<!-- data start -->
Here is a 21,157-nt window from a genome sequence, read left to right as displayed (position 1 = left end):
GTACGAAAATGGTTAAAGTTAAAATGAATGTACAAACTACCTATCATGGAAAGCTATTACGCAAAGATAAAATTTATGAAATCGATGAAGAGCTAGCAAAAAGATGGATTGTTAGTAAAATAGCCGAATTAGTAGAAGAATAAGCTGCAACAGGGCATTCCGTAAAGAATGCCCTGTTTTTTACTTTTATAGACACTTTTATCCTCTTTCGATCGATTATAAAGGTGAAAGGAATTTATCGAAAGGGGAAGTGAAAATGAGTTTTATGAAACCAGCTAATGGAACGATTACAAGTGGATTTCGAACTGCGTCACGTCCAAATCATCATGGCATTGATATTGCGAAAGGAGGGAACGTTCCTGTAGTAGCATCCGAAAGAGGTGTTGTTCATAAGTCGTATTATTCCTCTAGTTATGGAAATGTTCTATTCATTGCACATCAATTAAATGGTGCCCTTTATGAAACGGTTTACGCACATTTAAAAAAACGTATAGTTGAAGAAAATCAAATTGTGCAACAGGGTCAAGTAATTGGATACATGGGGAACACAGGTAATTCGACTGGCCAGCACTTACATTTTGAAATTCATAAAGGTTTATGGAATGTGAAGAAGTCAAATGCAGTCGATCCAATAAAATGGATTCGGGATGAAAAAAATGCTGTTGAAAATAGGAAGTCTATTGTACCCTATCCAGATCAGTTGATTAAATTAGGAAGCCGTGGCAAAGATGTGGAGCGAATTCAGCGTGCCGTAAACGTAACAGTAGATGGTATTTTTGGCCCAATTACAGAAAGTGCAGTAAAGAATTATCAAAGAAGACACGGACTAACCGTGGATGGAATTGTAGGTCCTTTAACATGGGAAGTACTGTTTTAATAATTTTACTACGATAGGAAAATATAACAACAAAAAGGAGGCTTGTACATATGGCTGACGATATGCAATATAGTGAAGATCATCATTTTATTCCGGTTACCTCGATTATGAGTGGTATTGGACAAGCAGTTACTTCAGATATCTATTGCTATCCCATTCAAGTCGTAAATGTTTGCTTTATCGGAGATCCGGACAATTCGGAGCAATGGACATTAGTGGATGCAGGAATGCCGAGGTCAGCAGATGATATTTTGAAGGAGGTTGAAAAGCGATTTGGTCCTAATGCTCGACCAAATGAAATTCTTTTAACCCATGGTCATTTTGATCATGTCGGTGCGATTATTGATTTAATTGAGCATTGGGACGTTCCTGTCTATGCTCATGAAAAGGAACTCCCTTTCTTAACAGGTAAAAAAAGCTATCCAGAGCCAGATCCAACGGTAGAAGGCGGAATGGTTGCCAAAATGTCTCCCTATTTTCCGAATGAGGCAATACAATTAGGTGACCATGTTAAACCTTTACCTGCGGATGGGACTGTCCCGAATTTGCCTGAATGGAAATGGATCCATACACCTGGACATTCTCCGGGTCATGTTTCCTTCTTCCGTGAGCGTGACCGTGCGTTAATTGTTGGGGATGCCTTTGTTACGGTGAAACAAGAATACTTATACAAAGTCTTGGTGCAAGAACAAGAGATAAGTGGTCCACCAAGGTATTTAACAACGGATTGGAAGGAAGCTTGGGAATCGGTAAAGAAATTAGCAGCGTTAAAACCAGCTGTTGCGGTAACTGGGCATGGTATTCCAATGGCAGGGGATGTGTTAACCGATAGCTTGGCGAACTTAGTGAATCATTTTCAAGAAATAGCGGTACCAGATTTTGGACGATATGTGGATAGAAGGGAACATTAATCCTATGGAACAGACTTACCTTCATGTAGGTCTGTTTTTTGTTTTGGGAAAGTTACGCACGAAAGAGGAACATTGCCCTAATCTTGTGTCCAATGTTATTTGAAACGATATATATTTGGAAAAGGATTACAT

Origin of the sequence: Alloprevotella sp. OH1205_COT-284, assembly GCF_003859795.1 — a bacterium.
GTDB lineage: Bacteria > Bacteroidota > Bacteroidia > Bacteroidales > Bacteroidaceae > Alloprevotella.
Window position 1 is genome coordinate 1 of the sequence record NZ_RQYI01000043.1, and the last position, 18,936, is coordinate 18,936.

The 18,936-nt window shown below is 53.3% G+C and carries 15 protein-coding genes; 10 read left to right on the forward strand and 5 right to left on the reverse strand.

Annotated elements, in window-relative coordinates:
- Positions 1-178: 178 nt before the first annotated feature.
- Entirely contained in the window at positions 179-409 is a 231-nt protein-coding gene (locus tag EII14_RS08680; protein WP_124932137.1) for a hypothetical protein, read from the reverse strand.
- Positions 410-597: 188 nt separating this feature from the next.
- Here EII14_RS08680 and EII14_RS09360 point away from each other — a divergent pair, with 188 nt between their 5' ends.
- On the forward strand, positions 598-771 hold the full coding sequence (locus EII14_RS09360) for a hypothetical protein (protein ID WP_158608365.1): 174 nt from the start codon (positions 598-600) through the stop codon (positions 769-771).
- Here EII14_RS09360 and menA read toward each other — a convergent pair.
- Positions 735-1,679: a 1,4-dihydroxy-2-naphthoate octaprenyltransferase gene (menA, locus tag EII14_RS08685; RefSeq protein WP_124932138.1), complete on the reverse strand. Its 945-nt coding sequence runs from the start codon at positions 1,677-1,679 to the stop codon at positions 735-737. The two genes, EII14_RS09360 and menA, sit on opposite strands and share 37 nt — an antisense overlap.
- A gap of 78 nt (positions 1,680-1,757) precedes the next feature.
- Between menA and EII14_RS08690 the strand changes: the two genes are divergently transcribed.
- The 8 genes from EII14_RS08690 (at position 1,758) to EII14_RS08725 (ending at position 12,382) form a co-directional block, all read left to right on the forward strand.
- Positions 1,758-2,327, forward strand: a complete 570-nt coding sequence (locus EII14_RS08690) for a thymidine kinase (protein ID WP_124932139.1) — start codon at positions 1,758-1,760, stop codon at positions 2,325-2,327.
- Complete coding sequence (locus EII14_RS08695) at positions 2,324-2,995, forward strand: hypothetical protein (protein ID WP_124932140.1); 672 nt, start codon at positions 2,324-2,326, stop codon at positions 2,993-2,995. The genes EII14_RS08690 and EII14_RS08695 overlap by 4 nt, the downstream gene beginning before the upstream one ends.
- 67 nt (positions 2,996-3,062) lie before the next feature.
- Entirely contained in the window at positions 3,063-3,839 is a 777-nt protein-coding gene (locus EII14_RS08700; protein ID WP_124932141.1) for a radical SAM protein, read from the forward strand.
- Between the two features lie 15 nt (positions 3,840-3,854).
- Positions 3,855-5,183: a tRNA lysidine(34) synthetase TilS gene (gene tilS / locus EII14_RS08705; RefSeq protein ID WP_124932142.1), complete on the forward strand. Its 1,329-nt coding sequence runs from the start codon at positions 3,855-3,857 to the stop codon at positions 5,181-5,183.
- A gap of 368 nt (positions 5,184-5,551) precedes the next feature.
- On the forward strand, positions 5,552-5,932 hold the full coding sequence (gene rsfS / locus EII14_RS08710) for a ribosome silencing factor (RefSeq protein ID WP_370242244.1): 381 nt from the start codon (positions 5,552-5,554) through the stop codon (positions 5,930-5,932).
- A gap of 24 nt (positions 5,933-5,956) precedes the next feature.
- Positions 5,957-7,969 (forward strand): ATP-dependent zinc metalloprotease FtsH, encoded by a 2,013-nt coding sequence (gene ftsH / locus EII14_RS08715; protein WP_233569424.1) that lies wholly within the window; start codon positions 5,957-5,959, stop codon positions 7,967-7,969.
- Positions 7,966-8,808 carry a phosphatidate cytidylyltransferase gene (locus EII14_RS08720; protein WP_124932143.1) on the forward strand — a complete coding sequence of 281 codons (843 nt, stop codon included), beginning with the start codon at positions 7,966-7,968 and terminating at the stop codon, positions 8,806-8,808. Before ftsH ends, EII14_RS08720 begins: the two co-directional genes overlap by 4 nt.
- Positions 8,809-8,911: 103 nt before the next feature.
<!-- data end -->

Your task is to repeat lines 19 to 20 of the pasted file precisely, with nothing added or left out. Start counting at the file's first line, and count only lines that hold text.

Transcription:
- Complete coding sequence (locus EII14_RS08695) at positions 2,324-2,995, forward strand: hypothetical protein (protein ID WP_124932140.1); 672 nt, start codon at positions 2,324-2,326, stop codon at positions 2,993-2,995. The genes EII14_RS08690 and EII14_RS08695 overlap by 4 nt, the downstream gene beginning before the upstream one ends.
- 67 nt (positions 2,996-3,062) lie before the next feature.